Day 6 Rounding Cape Horn

To reach Cape Horn and its attendant National Park declared a World Biosphere Reserve in 2005, it is necessary for Via Australis to navigate through the Murray Channel and then Nassau Bay.

Known to sailors of old as the very “End of the Earth”, this impressively sheer 425-metre (1,394-foot) high rocky promontory has become famous as the ocean demarcation point since it was first discovered in 1616 by two Dutch Captain explorers.  It is the continents most southerly point of land and is situated on Isla Cabo Horno (Cape Horn Island).

Dutch traders Willem Schouten and Isaac Lemaire named the cape after the city of Hoorn in Holland.  The ships Hoorn and Eendracht had set sail from Texel in Holland during 1615. On passage Hoorn was lost in a fire and the second carried on with the voyage.  When discovering what they found to be the most southern point of land they named it after their lost ship and the city she sailed from.
Weather permitting it is possible to land ashore at the cape.  Once ashore visitors can visit the lighthouse, Stella Maris Chapel and the impressive monument on top of the mountain that commemorates those who lost their lives rounding the promontory.  Landing is not always possible and can be quite hair raising.

On this occasion we could not land.  But if we had, we would have found 162 steps lead up from the landing site.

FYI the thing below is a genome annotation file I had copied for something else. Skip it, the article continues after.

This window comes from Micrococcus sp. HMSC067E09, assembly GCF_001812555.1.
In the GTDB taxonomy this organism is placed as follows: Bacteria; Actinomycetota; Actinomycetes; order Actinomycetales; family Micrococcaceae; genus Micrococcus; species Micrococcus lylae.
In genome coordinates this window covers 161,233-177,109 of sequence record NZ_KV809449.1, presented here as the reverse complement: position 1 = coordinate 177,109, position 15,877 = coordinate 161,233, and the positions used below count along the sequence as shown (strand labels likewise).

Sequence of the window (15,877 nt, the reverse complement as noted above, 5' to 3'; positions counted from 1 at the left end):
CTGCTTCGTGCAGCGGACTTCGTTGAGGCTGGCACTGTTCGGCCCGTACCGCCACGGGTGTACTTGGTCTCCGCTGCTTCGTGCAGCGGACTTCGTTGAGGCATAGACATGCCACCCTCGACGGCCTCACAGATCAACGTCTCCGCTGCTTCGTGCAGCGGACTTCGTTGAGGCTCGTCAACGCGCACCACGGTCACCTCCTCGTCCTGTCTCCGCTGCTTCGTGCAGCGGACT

It is a steep and windblown climb to the site of the monument erected in 1992 in memory of the 10,000+ souls whose lives were lost in over 800 recorded shipwrecks.  While many fine ships were lost others enjoyed great trading success using the route.

The clipper Flying Cloud for example voyaged around it safely many times typically averaging 89 days between New York and San Francisco.  Some ships made record breaking time under sail around the cape with the 5 days taken by Priwallin 1938 being the shortest recorded and the unfortunate Suzanna logging her voyage in 1905 as having taken 94 days to cover the same distance.

One comment

  1. The trip sounds fantastic,would love to have seen the glaciers , they are magnificent, along with the little penguins
    I live in hope !!

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